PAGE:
Of all North African populations, Eurasian lineages are the most frequent in Algeria (80%) while sub-Saharan Africa origin accounts for the remaining 20%. At least two Eurasian lineages, M1 and U6, had Paleolithic implantation and subsequent expansions in North Africa, reaching the Sahel and Sudan belts. It seems that the main focus of distribution of U6 was in the Northwest and M1 in the Northeast areas of the Continent –. Indeed, the U6 haplogroup frequency is significantly higher in Algeria (11.83%) and W. Sahara and Mauritania (11.04%) compared to the eastern: Tunisia (5.24%, p<0.0001), Libya (4.08%, p = 0.006) and Egypt (0.77%, p<0.0001). However, the M1 frequency in Algeria (7.1%) raises an anomalous peak in its decreasing gradient from Northeast to Northwest (Supplementary Table S2). The rest of the Eurasian lineages in North Africa had a Levantine or Middle Eastern origin and, most probably, had reached Europe and Africa in parallel episodes in which sea-travel across the Mediterranean, occurring since Epipaleolithic times, played an important role , –. However, for some lineages present in North Africa but showing higher frequencies in Western Europe (for example, H1, H3, HV0 and U5b1b), a direct source in the Iberian Peninsula has been put forward, as a result of post glacial re-expansion , , , , –. The observed frequencies for H1 (47.8%), H3 (10.1%) and HV0 (7.5%) in our Algerian sample lie well within the Northwestern- to Northeastern- African decreasing gradients observed for these lineages, reaching statistical significance in the cases of H1 (r = −0.93; p = 0.008) and HV0 (r = −0.83; p = 0.043). Nevertheless, U5b1b haplotypes have not been found in Algeria yet, although this is a rare lineage in North Africa with its highest peak (6.2%) in the W. Saharan-Mauritanian region (Supplementary Table S2). Neither have we detected any representative of haplogroup U5b3, which expanded in Italy in Epipaleolithic times reaching nearby Mediterranean coasts . However, a peculiar U5 haplotype (192 224 261 270) belonging to the U5b2b3 cluster  was observed. Until now, it has only exact matches with Hungarians ,  and Romani from Bulgaria . Regarding the sub-Saharan African component, Algeria (20%) is at the same level as Morocco (20.4%) and Egypt (22.9%) but significantly lower (p = 0.003) than Tunisia (30.1%) and marginally lower (p = 0.059) than Libya (27.1%). Aside from the widespread haplogroup L2a, the majority (14%) of Algerian L lineages (L1b, L2a1, L2b, L2c, L3b, L3d) are of West Africa origin. Those from Central Africa (L1c, L3e, L3f) account for an additional 5%, leaving around 1% for those of East African ancestry (L0, L3*, L4). It has been suggested that these lineages reached North Africa since Holocene times, when climatic amelioration permeated the Saharan desert. However the historical trans-Saharan slave trade promoted by the Arabs may have been mainly responsible for their present day incidence , .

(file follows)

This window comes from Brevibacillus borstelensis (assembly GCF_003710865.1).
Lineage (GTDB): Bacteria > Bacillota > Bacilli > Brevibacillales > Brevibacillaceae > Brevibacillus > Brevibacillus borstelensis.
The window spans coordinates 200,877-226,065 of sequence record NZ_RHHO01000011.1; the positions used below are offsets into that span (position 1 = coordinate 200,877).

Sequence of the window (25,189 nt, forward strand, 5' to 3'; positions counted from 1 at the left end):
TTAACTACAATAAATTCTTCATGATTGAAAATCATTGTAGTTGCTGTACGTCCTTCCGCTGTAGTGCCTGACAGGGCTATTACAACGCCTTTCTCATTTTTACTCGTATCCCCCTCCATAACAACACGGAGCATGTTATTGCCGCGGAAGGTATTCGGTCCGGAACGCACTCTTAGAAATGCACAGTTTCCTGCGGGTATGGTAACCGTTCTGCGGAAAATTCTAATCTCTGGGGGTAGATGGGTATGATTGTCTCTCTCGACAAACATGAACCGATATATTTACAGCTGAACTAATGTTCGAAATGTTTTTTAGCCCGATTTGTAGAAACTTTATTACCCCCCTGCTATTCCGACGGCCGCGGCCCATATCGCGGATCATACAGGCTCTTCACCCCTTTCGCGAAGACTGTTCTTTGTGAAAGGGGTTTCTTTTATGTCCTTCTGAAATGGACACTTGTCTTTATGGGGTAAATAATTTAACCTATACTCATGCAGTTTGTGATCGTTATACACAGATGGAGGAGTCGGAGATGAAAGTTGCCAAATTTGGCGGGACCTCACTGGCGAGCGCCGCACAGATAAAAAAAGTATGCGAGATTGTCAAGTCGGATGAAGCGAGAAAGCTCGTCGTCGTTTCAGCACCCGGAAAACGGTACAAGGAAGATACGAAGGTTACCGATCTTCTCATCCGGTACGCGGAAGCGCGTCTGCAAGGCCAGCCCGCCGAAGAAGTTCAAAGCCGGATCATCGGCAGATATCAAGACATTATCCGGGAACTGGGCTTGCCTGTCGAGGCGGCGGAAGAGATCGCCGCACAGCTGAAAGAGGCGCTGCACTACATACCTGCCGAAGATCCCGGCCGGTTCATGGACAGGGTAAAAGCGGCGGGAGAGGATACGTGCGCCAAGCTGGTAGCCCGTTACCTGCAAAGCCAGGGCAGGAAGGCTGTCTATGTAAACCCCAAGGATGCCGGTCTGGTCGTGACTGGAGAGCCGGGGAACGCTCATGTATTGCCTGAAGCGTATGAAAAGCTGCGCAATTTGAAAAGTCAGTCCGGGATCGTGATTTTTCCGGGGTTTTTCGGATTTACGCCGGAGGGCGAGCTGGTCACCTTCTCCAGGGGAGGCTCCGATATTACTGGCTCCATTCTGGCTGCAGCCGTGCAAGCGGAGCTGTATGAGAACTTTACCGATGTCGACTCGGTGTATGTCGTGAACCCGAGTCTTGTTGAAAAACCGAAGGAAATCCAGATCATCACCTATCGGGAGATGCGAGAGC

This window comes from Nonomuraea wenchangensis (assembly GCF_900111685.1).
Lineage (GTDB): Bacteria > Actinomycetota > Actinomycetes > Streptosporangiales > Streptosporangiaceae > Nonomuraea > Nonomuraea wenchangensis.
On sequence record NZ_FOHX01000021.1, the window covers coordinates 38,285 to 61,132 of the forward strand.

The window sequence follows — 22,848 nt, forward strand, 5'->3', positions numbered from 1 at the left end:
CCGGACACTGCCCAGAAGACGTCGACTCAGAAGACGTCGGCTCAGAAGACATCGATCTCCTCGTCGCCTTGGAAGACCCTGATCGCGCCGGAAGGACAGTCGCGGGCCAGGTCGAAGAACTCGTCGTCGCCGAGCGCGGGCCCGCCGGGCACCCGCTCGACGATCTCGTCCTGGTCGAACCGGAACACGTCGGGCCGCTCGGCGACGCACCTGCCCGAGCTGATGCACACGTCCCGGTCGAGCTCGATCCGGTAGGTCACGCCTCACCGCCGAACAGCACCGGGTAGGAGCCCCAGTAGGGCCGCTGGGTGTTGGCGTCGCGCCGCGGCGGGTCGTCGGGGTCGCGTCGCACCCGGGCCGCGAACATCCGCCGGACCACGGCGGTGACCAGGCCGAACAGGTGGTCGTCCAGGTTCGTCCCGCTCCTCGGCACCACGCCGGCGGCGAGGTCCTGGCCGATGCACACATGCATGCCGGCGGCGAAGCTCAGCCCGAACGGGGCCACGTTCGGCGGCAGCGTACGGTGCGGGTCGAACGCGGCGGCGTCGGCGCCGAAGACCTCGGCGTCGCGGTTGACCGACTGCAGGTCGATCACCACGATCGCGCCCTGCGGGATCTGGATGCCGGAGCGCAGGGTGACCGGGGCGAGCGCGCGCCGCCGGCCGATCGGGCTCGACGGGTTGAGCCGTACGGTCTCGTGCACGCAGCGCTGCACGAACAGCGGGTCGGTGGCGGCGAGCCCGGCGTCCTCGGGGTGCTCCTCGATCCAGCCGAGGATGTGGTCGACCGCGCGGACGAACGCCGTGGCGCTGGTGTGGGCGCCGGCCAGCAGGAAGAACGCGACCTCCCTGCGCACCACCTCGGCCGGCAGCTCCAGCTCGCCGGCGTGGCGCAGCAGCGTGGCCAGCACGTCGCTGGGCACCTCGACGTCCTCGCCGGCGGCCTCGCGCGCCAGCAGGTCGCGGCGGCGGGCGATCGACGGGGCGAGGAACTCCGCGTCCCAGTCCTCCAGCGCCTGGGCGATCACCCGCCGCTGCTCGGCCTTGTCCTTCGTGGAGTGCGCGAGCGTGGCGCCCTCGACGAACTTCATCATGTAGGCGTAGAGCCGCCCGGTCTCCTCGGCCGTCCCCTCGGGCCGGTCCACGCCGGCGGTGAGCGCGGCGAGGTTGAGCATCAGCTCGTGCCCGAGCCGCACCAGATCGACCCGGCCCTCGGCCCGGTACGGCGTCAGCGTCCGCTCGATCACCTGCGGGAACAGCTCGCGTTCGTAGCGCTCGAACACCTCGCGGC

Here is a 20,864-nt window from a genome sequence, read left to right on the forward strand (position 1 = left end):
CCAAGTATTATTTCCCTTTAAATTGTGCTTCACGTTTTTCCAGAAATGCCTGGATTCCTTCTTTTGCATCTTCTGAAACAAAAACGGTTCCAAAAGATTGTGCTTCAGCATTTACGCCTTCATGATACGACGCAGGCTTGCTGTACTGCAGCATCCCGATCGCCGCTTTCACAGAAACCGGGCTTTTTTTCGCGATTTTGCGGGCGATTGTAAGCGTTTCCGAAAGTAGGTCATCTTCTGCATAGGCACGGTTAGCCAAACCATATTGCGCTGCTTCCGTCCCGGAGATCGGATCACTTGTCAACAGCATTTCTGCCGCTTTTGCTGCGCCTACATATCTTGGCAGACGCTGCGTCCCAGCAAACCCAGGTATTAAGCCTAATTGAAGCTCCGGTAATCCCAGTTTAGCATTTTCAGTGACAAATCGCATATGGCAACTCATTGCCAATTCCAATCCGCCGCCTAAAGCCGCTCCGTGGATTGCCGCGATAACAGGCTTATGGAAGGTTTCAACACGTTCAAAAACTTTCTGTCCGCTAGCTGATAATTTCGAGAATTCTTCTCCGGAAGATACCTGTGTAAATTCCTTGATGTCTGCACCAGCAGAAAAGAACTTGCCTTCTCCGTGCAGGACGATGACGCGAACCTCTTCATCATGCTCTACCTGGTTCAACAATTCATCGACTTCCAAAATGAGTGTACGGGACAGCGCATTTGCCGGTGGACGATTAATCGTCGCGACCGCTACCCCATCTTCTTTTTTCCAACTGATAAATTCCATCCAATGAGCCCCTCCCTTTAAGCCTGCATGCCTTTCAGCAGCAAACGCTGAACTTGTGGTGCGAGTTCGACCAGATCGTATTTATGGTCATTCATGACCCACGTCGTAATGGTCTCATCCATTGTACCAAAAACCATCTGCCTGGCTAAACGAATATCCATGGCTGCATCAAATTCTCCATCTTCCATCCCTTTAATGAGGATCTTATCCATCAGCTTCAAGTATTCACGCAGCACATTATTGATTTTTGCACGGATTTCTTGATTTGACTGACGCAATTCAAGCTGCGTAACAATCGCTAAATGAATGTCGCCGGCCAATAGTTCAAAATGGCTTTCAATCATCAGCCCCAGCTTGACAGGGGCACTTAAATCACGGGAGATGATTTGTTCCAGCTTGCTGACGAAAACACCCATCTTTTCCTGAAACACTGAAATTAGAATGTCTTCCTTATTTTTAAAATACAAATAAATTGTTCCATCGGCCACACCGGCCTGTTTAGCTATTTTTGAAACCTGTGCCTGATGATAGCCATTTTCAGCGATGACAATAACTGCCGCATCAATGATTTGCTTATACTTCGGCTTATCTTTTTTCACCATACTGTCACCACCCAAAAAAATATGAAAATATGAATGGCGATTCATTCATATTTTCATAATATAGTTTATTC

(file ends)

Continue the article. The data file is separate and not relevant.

The geographic origins and gradients of some of these haplogroups are graphically reflected in the PCA plot (Figure 2A). The first component clearly separates European Mediterranean populations from North African. Haplogroups N2, U2, T2 and I further separate the West Asian samples from European. On the other side, the sub-Saharan African haplogroups L3d, L1b, L2a1b′f, L2a1c1′2, L3b and U6a pull the North African countries to the left, leaving W. Saharan-Mauritanian as the most displaced. The second component aligns Mediterranean countries according to their geographic longitudinal transect, which continues through West Asia, leaving the Levant in an intermediate position. Haplogroups H, HV0, T2b, and to a lesser degree J2b1 and several U5 subgroups push the populations down whereas East African haplogroups such as L3i, L3x and L2a2 and eastern West-Eurasian haplogroups like N1, R0a and U9 pull them up.